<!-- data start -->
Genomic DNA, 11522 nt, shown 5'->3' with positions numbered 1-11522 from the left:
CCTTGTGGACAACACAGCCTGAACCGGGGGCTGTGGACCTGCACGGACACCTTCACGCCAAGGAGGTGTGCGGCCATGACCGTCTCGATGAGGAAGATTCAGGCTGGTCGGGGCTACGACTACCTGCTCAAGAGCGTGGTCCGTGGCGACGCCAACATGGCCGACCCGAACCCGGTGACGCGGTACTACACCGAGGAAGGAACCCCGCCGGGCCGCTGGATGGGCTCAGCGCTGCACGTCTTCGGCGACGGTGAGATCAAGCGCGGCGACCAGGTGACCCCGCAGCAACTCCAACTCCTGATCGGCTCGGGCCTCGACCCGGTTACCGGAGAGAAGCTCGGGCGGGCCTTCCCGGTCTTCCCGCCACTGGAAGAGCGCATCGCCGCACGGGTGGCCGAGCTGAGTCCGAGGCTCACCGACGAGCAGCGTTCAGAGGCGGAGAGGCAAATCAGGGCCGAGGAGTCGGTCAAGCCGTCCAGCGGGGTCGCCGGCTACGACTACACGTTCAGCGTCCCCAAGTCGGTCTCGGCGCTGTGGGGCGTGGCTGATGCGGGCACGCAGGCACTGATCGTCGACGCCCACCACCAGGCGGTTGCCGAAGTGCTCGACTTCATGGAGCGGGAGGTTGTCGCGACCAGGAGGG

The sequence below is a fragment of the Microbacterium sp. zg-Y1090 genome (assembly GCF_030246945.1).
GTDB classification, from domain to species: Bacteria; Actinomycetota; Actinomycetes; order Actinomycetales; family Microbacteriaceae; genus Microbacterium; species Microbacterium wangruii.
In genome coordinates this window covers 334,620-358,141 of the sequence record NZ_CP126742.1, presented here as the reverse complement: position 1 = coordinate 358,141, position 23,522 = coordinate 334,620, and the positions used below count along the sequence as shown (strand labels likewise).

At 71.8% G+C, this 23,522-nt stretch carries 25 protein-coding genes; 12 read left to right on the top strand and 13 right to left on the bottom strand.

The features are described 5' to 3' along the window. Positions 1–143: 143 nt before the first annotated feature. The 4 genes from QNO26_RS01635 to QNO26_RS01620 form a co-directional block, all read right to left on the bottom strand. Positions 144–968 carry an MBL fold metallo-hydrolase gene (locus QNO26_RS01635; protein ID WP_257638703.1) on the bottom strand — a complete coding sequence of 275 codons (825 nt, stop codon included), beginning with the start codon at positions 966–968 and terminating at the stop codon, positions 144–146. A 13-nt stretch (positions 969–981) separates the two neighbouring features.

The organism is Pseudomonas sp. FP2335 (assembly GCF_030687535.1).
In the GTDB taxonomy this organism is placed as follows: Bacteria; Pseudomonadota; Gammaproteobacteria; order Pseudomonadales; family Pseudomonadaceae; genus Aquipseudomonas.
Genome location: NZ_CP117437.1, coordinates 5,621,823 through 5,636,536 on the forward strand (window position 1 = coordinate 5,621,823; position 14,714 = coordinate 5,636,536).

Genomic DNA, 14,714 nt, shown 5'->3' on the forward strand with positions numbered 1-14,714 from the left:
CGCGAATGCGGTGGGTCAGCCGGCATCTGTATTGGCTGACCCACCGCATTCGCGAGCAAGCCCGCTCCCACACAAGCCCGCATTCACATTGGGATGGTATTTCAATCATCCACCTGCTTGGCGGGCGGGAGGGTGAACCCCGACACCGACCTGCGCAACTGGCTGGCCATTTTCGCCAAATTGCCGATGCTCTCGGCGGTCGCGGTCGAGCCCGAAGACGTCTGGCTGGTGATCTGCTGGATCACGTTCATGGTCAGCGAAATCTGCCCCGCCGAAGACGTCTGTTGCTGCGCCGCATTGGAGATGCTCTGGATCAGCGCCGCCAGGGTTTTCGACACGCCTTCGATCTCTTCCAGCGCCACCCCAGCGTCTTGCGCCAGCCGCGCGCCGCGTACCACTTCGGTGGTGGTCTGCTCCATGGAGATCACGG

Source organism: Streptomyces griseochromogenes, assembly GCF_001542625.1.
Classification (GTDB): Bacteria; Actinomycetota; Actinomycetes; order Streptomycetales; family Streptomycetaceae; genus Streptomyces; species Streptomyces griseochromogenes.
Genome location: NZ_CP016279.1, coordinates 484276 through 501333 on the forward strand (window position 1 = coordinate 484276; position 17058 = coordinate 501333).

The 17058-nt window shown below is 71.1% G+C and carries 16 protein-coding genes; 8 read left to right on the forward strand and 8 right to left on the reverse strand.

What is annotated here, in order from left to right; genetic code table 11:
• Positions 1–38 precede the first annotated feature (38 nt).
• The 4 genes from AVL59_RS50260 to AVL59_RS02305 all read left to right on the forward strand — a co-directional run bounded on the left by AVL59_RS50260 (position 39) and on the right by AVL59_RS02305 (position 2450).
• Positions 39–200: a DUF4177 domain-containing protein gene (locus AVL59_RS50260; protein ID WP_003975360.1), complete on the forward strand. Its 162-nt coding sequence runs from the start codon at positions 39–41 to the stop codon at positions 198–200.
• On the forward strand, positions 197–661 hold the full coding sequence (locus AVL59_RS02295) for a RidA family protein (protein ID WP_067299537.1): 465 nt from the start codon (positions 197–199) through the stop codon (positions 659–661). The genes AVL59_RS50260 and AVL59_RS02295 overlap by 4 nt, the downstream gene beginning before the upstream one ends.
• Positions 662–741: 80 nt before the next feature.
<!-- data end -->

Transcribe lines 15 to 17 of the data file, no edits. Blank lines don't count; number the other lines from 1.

Genome location: NZ_CP016279.1, coordinates 484276 through 501333 on the forward strand (window position 1 = coordinate 484276; position 17058 = coordinate 501333).

The 17058-nt window shown below is 71.1% G+C and carries 16 protein-coding genes; 8 read left to right on the forward strand and 8 right to left on the reverse strand.

What is annotated here, in order from left to right; genetic code table 11: